Rick Campbell employed ‘bold strategy’, looked ‘big picture’ in first CFL Draft as B.C. Lions co-GM

Screenshot courtesy: B.C. Lions

The B.C. Lions were a bad football team the last time they stepped on the field.

No matter which way you slice it, there is no escaping that single, undeniable fact.

Over the course of two off-seasons and a cancelled 2020 campaign, the current team has been radically altered. There is a new head coach in place in Rick Campbell and former general manager Ed Hervey left the franchise late last year. That made the way for Campbell and long-time personnel man Neil McEvoy to take the reins when it comes to team-building.

The roster has seen a multitude of changes since the pair took over, but many fans were still taken aback on Tuesday when a team they view as in need of an immediate influx of talent decided to look to the future during the first two rounds of the 2021 CFL Draft.

Selecting fourth overall, the Lions went with NC State defensive end Daniel Joseph, a player who has committed to returning to school in 2021 thanks to eligibility extensions granted by the NCAA. In the second round, 15th overall, the team flipped to the offensive side of the ball and took Iowa tackle Alaric Jackson, who recently signed as an undrafted NFL free agent with the Los Angeles Rams.

Neither player will be in training camp whenever the 2021 CFL season begins and the wait for each to arrive in the CFL could be longer, but Campbell is secure in his first selections as co-general manager in B.C.

“It’s a little bit of a bold strategy, but we want to think big picture,” the Grey Cup-winning coach told reporters.

“I think for us to be where we want to be as a really strong organization and really build this team, we’ve got to see the big picture and that’s what we’re trying to do.”

The big picture, at least according to his counterpart McEvoy, is that acquiring NFL-type talent like Joseph and Jackson has the chance to make the Lions contenders for years to come. With a roster already full thanks to a complete draft class in 2020, now was the time to make those gambles.

“If you looked at our draft board before the whole event started, we picked four and we had those guys in our top four, both of them. The fact we were able to get them with the picks we had was just very exciting for us,” McEvoy explained.

“We felt that because of the way this draft had worked out, we had the ability to take a chance on some guys and get real good value.”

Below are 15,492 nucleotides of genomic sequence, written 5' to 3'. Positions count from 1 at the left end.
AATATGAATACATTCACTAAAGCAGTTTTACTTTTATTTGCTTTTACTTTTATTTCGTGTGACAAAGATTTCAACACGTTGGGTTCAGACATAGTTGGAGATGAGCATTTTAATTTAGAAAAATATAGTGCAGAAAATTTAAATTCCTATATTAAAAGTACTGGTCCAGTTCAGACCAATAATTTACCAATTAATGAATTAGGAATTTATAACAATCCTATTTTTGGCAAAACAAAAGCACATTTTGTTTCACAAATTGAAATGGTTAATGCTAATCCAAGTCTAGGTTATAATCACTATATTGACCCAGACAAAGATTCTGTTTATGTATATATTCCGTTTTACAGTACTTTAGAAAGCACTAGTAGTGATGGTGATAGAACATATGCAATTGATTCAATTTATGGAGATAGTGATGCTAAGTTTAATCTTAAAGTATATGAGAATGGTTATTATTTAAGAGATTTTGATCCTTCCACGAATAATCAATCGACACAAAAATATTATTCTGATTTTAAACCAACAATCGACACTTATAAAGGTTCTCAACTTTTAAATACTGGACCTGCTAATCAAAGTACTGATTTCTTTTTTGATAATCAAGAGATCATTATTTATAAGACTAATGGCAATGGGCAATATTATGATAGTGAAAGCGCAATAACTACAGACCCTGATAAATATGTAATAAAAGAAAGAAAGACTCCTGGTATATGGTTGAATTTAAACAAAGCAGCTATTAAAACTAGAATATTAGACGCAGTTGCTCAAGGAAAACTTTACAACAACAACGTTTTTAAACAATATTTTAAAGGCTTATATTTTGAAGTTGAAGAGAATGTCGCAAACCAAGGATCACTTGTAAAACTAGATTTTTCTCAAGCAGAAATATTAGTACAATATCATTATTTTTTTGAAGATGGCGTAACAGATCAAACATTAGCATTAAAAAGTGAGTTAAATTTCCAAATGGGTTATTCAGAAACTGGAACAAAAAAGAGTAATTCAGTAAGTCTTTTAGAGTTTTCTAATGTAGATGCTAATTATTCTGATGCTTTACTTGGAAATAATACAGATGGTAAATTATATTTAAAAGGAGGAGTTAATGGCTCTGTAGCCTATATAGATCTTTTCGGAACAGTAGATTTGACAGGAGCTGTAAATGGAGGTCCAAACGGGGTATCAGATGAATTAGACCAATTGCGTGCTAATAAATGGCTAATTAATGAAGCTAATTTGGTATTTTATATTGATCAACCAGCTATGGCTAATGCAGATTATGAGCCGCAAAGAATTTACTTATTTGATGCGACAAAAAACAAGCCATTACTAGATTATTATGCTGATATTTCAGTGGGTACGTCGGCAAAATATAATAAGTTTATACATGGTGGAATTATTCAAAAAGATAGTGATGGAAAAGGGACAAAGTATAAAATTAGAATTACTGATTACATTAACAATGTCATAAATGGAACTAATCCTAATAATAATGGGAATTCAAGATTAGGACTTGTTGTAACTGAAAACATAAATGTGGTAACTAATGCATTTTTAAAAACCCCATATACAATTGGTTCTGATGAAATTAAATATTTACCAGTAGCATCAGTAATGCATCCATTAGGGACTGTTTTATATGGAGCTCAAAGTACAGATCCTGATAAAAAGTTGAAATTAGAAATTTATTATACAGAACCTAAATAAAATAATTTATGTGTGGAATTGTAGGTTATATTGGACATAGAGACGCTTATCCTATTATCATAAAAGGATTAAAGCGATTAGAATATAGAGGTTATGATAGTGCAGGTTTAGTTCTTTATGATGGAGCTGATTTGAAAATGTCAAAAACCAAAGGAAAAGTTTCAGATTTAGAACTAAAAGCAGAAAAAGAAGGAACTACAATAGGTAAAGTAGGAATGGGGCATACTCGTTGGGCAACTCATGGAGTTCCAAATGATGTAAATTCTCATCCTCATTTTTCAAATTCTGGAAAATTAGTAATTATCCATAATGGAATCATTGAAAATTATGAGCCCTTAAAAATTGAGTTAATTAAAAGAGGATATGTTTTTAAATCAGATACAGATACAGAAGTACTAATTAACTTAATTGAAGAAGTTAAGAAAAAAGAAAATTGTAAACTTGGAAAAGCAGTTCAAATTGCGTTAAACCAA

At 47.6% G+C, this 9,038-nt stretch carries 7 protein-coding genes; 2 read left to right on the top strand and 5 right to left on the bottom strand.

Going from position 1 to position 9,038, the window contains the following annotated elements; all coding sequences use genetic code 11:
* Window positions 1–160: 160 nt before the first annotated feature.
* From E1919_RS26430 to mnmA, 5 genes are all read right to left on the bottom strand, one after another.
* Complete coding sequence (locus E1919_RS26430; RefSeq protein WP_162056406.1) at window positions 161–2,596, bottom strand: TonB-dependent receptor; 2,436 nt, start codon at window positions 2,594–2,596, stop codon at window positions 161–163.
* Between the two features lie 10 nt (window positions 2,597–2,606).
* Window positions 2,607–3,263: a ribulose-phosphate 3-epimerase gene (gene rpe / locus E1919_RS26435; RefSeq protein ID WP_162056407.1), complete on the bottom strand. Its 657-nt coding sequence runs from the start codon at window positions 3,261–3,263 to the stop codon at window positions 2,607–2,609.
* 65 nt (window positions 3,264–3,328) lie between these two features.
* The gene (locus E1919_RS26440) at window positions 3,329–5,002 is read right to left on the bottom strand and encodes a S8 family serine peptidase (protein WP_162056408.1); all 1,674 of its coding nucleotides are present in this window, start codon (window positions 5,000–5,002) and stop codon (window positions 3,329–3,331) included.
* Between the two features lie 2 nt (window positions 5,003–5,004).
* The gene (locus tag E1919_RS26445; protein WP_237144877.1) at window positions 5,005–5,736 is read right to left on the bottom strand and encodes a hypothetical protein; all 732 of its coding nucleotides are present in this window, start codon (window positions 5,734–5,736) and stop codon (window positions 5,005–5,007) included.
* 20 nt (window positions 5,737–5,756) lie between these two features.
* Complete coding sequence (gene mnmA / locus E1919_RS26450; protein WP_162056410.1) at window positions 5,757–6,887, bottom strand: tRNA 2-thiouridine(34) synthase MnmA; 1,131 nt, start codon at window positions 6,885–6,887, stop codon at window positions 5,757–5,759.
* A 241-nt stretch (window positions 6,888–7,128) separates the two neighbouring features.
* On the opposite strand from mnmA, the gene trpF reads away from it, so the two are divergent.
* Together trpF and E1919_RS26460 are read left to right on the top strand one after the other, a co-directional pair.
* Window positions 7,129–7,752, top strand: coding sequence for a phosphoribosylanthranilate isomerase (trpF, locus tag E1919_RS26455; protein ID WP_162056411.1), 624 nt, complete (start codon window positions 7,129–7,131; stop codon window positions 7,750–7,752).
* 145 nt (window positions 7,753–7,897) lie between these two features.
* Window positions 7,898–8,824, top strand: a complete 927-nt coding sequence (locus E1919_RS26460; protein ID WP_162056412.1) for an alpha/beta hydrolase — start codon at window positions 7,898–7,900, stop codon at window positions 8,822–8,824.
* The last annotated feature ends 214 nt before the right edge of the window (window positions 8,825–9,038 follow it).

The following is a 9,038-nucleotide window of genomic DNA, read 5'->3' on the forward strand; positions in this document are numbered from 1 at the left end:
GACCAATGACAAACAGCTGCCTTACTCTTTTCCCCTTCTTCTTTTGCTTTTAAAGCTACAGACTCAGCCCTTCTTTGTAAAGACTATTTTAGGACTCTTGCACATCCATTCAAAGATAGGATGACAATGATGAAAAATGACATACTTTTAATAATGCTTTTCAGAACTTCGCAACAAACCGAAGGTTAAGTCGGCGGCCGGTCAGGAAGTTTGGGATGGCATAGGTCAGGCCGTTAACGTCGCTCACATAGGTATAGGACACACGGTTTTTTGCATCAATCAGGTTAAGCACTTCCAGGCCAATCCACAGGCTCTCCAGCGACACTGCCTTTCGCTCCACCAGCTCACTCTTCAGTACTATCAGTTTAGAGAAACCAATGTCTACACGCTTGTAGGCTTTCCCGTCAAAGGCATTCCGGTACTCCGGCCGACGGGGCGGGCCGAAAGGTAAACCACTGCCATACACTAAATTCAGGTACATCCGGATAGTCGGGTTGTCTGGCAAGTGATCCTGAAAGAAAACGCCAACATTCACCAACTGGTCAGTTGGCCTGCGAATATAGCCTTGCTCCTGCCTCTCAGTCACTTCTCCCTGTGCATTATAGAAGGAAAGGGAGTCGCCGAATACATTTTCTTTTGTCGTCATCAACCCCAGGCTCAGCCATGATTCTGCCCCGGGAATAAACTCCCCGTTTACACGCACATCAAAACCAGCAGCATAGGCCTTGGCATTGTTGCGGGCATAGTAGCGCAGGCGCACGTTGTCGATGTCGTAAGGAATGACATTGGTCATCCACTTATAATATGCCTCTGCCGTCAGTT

When it comes to upside, there is little point debating the Lions selections. A former four star recruit to Penn State, Joseph broke out in 2020 after transferring to NC State and led his team with 6.5 sacks. Jackson started 42 games at left tackle over four seasons at Iowa, holding down the other end across from Super Bowl LV champion and NFL Combine stand-out, Tristan Wirfs.

Campbell places a high value on players who have done it before and his first two picks since taking on double duty for the Lions have shown that in spades. Both have skillsets that will merit NFL considerations — Jackson has already received a $20,000 signing bonus from the Rams and has a strong shot at making the team — but the Lions believe they will be in Vancouver sometime soon.

“Daniel is going to play one more year at NC State but we thought it was worth it. We think when he shows up, he’s going to be an impact player,” Campbell said.

“Alaric Jackson played a lot of really good football for Iowa and signed as an NFL free agent. We might’ve thought a little bit differently if he had been drafted, but that he wasn’t drafted, we’re playing the odds that we will see him at some point. We’ll wish those guys the best with this season and look forward to seeing them in the future.”

That’s the luxury that Campbell believes his team has because of the quality of their Canadian depth. The team has at least two starting Canadian receivers in Lemar Durant and Shaq Johnson, with a third still possible to return in opt-out Jevon Cottoy. Talent at linebacker will lend itself to two national starters as well, likely including 2020 first overall pick Jordan Williams, and the team remains comfortable along the offensive line.

“I like how we’re building our Canadian talent,” Campbell insisted. “The way you win in the CFL is you have good quarterbacking and you have really good Canadian players and Canadian depth.”

Because their Canadian talent is already strong, the Lions have invested in the future to ensure it will stay that way down the road. When players like Joseph and Jackson do arrive, they have the potential to alter the balance of power in the CFL.

“You’ve got to be able to have guys with that type of calibre to make you a better football team so you can compete in the upper echelon of this league with nine teams where every game’s competitive, every team is competitive,” McEvoy explained.

“You need to rebuild your roster with some real top notch players or you’re just going to fall behind.”

The Lions think the moves they’ve already made have pulled them into contention in 2021. So long as their gamble pays off, drafting for the future will keep them from falling back to the league basement anytime soon.

J.C. Abbott is a University of British Columbia graduate and high school football coach. He covers the CFL, B.C. Lions, CFL Draft and the three-down league's Global initiative.